It is not inconsistent to say that we recognise that our future is better in Europe than outside of Europe but we want to see Europe change, not only for this country, but because all around Europe they have got to address the question of people feeling like Europe is too centralised, insufficiently accountable and insufficiently in touch.

– Acting Labour leader Harriet Harman

"We would be on our own. If we were outside of Europe we would be a small country, outside those big continental building blocks around the globe," Ms Harman added, pointing out that "timing"was key, and the vote must not be at the same time as other important elections.

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Sturgeon: SNP will block scrapping Human Rights Act

MPs for the Scottish National Party (SNP) will join forces with other opposition parties in an effort to block Tory plans to scrap the Human Rights Act, SNP leader Nicola Sturgeon has said.

Nicola Sturgeon has said the SNP will work to keep the Human Rights Act. Credit: Andrew Milligan / PA Wire/PA Images

The First Minister claimed the Conservatives' agenda "lacks legitimacy in Scotland", where David Cameron's party has just a single MP.

The SNP's priority is ending austerity, and the damage it does to people's lives - the Tory government's priority is ending human rights, and the opportunities for fairness they offer ordinary men and women.

For example, it was the Human Rights Act that enabled people to go to court in this country to challenge the grossly unfair bedroom tax.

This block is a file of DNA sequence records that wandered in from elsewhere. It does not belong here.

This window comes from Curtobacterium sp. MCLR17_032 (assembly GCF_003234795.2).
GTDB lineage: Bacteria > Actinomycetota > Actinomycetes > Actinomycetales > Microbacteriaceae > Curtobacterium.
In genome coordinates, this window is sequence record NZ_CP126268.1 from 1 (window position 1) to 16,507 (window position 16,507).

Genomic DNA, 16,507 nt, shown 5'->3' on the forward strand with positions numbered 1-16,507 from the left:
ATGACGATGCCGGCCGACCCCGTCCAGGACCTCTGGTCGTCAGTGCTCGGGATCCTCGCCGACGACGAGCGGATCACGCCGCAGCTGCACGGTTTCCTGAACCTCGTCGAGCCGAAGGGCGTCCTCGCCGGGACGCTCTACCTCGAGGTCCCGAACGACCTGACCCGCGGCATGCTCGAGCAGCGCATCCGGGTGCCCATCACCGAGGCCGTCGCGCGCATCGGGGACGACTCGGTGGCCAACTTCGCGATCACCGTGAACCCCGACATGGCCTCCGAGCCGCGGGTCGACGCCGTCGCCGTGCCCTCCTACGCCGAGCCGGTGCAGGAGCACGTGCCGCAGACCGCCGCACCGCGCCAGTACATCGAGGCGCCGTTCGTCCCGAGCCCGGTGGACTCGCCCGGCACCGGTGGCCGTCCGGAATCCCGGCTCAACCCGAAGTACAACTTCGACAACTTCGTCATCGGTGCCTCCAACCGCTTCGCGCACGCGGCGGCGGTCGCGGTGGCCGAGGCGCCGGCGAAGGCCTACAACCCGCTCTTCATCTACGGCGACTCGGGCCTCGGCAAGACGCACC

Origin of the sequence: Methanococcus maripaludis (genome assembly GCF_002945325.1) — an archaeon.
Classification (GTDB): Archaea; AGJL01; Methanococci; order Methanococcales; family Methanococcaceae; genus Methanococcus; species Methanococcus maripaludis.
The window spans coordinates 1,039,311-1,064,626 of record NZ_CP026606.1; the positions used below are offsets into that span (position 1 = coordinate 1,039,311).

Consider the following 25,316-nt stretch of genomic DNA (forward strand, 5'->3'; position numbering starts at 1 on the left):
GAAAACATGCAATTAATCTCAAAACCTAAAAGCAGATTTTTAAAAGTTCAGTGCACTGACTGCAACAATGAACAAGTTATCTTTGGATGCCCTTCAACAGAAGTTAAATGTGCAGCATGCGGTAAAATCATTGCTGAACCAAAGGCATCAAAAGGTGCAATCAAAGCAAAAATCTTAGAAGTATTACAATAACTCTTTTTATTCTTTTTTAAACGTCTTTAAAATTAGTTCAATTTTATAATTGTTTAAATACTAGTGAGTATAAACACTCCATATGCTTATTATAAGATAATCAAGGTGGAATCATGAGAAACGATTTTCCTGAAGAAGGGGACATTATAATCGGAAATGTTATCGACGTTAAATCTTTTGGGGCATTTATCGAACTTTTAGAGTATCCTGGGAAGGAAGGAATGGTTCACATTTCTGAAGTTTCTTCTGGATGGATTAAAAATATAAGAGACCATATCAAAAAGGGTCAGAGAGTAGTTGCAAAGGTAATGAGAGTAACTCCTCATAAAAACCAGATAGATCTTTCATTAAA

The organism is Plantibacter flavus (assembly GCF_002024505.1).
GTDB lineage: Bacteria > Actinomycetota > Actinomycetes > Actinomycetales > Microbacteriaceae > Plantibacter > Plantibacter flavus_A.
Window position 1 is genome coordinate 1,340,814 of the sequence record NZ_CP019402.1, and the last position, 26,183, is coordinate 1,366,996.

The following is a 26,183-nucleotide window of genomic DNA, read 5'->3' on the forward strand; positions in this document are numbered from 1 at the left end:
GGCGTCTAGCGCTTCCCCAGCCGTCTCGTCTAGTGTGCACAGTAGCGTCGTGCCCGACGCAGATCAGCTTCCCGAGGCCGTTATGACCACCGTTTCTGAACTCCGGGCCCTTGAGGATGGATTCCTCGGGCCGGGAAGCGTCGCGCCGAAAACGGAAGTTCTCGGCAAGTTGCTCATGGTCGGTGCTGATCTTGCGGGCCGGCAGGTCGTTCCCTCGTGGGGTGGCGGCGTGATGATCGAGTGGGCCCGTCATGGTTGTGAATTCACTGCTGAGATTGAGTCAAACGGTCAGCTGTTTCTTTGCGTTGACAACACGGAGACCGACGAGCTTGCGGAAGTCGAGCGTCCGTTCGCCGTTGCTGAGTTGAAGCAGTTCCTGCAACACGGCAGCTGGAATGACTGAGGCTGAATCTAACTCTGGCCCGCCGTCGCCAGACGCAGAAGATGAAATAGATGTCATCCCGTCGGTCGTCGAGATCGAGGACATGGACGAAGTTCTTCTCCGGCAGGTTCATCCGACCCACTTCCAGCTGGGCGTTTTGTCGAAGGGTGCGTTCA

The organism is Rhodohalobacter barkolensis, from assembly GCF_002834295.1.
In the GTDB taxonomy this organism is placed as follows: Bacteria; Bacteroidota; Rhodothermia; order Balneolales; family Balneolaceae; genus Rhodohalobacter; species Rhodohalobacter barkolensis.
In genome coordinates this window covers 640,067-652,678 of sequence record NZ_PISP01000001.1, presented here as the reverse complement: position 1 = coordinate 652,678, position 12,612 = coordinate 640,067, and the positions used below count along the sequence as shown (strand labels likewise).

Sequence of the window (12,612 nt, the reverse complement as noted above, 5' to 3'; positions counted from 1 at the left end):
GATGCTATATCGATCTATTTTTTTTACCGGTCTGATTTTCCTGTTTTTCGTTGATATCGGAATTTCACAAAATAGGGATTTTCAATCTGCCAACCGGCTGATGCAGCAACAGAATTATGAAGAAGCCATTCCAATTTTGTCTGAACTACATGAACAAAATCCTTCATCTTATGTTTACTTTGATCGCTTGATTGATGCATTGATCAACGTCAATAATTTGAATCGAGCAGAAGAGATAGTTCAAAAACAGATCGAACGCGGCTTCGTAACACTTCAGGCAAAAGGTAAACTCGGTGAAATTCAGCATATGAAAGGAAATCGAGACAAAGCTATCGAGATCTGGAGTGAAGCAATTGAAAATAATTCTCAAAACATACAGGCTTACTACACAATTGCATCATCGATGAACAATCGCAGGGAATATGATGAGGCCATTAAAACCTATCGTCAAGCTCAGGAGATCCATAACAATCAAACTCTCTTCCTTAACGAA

To scrap the Human Rights Act would be an appallingly retrograde step.

– Nicola Sturgeon

The Scottish Government's Cabinet Secretary for Social Justice, Communities and Pensioners' Rights, Alex Neil, has already written written to UK Justice Secretary Michael Gove "to reiterate the Scottish Government's opposition to the repeal of the Human Rights Act".

Ms Sturgeon said she also raised the matter directly with the Prime Minister when they met and Holyrood could refuse consent to abolish the Act.

She added: "SNP MPs will work across party lines at Westminster to defeat the Tory government on the Human Rights Act - and the SNP Government will invite the Scottish Parliament to refuse legislative consent to scrap it, given the strong devolved dimension.

"This important issue illustrates how Holyrood working together with SNP MPs and others at Westminster can challenge a Tory agenda that lacks legitimacy in Scotland - and help the cause of progressive politics across the UK."

Cooper wants to put 'families at heart' of Labour party

Yvette Cooper has said the Labour party has to offer hope to families. Credit: Stefan Rousseau / PA Wire/PA Images

Labour leadership hopeful Yvette Cooper has said she will put measures to help families at the heart of her campaign to rebuild Labour after its election defeat.

The shadow home secretary said Labour had to "reach outwards" and "rebuild", winning back voters who deserted the party in favour of the Tories, Ukip and the SNP.

Ms Cooper believes she can smash the "glass ceiling" and become Labour's first permanent female leader, vowing to "shake up the system".

In an interview with The Sun on Sunday (£), mother-of-three Ms Cooper, whose husband and former shadow chancellor Ed Balls lost his Westminster seat in the general election, said Labour had to offer hope to families.

We need to put families at the heart of our politics. As a mum, I feel very strongly about that because my family, my kids are the most important thing in my life.

That has to be reflected in what we do. We have got to reach out and rebuild and that means winning back voters.

We've got to show practical things we can do to help families get on, to know their kids can get an apprenticeship, have a good start in life and go to university.

– Yvette Cooper